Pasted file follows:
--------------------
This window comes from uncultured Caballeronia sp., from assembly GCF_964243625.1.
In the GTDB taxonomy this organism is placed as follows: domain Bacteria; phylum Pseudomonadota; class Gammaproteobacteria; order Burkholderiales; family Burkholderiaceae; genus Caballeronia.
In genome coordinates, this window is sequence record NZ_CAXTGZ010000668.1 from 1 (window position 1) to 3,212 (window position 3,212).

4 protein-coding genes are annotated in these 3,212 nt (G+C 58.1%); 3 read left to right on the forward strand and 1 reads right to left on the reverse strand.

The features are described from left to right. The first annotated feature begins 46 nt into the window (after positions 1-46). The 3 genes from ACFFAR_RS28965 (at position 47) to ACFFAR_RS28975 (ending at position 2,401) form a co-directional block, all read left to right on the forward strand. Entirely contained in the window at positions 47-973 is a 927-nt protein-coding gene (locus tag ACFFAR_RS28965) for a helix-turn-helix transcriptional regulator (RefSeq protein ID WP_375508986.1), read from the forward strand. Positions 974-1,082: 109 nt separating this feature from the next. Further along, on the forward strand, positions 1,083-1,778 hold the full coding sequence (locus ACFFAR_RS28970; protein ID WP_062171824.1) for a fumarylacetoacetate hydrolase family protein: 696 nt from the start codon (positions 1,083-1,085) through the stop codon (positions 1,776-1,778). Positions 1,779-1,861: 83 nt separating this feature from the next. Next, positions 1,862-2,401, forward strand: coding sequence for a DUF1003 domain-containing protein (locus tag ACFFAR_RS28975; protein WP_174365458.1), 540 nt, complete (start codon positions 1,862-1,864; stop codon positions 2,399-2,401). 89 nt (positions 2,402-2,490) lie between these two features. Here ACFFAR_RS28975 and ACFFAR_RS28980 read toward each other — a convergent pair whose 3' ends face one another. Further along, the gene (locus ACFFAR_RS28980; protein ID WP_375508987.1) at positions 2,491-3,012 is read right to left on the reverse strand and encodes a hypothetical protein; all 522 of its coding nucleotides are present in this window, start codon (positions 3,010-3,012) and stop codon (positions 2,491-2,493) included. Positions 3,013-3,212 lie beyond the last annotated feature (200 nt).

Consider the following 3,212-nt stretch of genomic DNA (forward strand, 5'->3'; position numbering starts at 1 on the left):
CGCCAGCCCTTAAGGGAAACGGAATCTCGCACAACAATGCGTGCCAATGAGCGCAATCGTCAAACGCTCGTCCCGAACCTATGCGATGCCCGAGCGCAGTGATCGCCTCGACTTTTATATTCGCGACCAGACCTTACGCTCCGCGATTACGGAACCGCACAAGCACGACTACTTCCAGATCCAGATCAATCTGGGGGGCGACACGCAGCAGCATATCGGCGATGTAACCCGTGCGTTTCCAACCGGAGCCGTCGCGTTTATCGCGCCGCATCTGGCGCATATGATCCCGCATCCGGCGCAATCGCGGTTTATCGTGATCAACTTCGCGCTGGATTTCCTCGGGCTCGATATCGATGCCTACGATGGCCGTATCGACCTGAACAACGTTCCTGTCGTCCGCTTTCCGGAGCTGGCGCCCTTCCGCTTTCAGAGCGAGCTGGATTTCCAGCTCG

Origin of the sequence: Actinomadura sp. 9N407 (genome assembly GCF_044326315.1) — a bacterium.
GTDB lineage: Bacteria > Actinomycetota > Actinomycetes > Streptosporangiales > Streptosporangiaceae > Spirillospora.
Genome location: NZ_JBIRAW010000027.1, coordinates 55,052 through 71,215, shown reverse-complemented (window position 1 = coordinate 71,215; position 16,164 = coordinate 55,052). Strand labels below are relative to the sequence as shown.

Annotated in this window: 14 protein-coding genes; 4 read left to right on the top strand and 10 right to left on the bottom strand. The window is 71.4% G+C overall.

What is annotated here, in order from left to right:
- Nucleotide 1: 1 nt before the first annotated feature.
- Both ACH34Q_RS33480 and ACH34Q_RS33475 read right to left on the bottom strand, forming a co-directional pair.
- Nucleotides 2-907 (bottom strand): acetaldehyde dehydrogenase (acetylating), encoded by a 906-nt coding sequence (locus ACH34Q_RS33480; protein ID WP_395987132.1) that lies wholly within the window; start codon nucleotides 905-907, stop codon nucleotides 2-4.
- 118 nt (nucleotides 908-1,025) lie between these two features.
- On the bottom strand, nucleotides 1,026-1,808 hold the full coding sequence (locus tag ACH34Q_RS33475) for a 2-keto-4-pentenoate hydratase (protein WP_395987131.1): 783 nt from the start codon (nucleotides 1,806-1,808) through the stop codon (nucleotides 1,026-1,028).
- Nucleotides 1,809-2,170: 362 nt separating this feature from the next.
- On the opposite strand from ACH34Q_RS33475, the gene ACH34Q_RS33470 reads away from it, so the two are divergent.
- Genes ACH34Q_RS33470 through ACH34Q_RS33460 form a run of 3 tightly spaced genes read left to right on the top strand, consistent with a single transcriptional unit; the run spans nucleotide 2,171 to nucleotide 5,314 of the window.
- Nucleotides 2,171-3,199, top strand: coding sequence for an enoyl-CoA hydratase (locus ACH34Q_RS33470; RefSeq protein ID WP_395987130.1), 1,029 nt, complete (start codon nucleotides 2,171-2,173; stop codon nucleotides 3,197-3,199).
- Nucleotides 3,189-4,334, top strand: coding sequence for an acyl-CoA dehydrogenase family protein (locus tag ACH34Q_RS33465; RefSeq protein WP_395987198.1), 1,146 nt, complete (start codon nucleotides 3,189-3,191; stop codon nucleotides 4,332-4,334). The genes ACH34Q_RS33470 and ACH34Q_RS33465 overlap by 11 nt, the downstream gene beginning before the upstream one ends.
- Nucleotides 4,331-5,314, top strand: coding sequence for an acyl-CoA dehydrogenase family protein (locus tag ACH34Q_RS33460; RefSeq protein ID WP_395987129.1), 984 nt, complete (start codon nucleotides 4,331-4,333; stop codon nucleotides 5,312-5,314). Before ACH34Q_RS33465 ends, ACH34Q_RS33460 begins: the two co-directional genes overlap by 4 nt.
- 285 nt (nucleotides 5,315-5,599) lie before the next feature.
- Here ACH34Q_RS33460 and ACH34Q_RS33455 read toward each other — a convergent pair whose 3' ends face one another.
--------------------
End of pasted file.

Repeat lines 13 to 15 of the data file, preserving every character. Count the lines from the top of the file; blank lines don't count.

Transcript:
- Nucleotide 1: 1 nt before the first annotated feature.
- Both ACH34Q_RS33480 and ACH34Q_RS33475 read right to left on the bottom strand, forming a co-directional pair.
- Nucleotides 2-907 (bottom strand): acetaldehyde dehydrogenase (acetylating), encoded by a 906-nt coding sequence (locus ACH34Q_RS33480; protein ID WP_395987132.1) that lies wholly within the window; start codon nucleotides 905-907, stop codon nucleotides 2-4.